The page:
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Cerebral emboli as a potential cause of Alzheimer's disease and vascular dementia: casecontrol study

BMJ 2006; 332 doi: (Published 11 May 2006) Cite this as: BMJ 2006;332:1119

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Reply from the authors

Thank you for the comments received so far. Jonathan Golledge
mentions evidence that NSAIDs are not effective in inhibiting the onset or
progression of dementia. We are aware of one small clinical trial [1] with
indomethacin that showed arrest of progression over a six-month period.
There is also a complementary body of epidemiological evidence [e.g.
2,3,4,5] suggesting that NSAIDs do reduce the risk of AD and other
research showing that NSAIDs decrease the highly amyloidogenic Abeta42
peptide [6]. Furthermore, it has been suggested [7] that treatment with
anti-inflmmatory agents must take place within a critical period ending
approximately two years before dementia can be diagnosed for an effect to
be seen and that this can explain many of the negative findings from
treatment trials. Another possibility is that SCE may have been occurring
repeatedly over many years making it difficult to detect the influence of
anti-platelet therapy prescribed over a relatively short term.

Regarding the diagnosis of Alzheimer’s and vascular dementia, we
followed all of the processes outlined by Dipanker Choudhury and agree
with Dr Spathis that there may be overlap between the clinical syndromes.
Indeed, our results support such an overlap and we consequently combined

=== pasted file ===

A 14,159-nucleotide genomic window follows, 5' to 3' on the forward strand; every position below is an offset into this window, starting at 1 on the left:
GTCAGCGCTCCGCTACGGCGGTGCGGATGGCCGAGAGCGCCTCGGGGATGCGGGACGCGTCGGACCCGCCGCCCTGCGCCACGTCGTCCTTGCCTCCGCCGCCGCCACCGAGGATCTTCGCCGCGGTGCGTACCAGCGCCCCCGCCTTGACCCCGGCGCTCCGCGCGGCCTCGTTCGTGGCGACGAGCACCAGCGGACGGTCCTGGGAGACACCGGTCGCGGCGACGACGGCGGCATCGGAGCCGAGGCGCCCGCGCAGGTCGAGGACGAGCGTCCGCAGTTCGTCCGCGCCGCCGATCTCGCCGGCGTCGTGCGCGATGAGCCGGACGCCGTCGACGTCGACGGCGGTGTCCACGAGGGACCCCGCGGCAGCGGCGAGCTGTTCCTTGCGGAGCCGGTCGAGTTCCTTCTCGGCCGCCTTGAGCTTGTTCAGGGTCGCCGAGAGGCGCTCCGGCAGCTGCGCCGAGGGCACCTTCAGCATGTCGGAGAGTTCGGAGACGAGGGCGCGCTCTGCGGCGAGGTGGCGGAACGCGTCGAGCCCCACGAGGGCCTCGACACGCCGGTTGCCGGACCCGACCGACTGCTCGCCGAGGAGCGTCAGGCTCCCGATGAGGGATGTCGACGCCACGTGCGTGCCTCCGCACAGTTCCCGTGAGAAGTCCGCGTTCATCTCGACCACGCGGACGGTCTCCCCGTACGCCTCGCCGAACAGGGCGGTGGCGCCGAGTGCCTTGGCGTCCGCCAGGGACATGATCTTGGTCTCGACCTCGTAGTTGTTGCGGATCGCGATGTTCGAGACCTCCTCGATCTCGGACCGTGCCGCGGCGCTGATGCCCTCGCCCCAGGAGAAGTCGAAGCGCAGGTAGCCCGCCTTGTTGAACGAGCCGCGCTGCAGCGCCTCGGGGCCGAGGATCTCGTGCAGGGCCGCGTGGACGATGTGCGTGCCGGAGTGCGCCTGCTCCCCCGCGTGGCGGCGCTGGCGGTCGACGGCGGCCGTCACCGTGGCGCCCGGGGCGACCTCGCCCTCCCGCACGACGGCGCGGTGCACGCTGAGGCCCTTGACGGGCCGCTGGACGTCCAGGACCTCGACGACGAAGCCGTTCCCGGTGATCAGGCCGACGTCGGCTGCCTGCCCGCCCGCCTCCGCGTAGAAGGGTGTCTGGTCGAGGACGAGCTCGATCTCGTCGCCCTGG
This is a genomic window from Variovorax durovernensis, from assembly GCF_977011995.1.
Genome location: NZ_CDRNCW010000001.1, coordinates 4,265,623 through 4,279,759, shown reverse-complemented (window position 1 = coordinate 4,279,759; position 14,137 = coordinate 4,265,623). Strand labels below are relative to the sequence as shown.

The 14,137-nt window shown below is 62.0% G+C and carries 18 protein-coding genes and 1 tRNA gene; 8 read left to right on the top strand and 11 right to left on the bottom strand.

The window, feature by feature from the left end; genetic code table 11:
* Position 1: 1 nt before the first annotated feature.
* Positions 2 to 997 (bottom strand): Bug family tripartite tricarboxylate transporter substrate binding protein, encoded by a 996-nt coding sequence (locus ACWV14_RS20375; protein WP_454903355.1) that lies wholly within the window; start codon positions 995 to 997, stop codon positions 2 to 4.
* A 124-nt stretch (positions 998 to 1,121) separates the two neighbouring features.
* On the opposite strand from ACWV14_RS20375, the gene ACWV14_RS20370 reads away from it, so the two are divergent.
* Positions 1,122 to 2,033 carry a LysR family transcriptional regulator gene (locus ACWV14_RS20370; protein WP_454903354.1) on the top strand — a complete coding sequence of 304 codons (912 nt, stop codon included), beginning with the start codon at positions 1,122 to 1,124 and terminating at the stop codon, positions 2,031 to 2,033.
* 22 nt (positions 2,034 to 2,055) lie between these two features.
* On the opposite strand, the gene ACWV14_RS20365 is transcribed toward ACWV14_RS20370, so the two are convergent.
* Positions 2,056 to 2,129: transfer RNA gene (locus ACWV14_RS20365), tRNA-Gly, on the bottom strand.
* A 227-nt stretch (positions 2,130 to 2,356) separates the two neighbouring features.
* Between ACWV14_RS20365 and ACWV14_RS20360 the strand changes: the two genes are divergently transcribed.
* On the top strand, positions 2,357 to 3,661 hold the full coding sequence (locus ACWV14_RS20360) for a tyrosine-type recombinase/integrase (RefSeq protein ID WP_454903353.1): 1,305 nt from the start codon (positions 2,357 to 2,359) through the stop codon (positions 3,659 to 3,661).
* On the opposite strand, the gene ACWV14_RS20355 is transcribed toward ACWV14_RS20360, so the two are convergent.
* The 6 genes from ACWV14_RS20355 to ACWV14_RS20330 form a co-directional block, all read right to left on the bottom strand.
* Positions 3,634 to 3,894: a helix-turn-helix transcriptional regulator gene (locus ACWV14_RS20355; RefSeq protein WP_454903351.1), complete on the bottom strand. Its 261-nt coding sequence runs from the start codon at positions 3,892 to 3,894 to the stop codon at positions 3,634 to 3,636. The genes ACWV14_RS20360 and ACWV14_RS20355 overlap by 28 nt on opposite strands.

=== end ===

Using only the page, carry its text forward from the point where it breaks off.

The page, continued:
these two groups in our analysis. One suggestion is to think of the
elderly population as two groups, one with and one without a history of
risk factors for cerebrovascular disease (for example, symptomatic carotid
stenosis, atrial fibrillation, MI, diabetes, intermittent claudication).
The clinician making a diagnosis of dementia is likely to allocate
vascular dementia in those with such a history. The presence of cerebral
infarcts picked up using brain imaging might simply indicate that larger
emboli are associated with the syndrome similar to VaD and smaller emboli
a syndrome similar to AD but with considerable overlap in the middle.

Aspirin is commonly taken by this age group and in our patients with
dementia, SCE were no less frequent in those taking aspirin. Most
participants were on aspirin 75mg, which may not be sufficient to reduce
cerebral emboli [8]. There is information on antiplatelet medication at
the bottom of table 5. Antiplatelet medication was not used as an
exclusion. Cardiovascular risk factors were associated with SCE in
controls and the absence of an association in patients with dementia might
indicate that SCE are universal in this group.

In response to Vinod Gupta, we would like to clarify that we are not
disregarding the neurodegenerative aetiology of AD. It is known that
cerebrovascular disease can trigger and accentuate AD pathology [9]. We
are suggesting that SCE, over a period of decades as Gupta states
(certainly all risk factors for dementia, including AD, are from midlife),
may contribute to the brain damage in both AD and VaD. In those
predisposed to AD (e.g. ApoE4 allele) SCE may be the mechanism by which
vascular risk factors trigger neurodegeneration. The technique used for
detecting PFO in our study is fully compliant with the international
consensus criteria [10] and as such we feel that Gupta’s scepticism about
the use of Trans-cranial Doppler is wrong. Similarly, it may be that
migraine is associated with dementia but the evidence for this is
currently inadequate.

Our study was the first to suggest that SCE may be a potentially
treatable cause of both Alzheimer’s disease and vascular dementia. It
alone cannot establish causation, but our findings warrant further
research on the role SCE have in both the causation and progression of


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Competing interests:
None declared

Competing interests: No competing interests

09 June 2006
Charles N McCollum
Consultant Vascular Surgeon
Alistair Burns, Ewan P Perry, Kevin J Daly, Jayne Hardicre, Julie Morris, Gary Macfarlane
Wythenshawe Hospital, Wythenshawe, Manchester, M23 9LT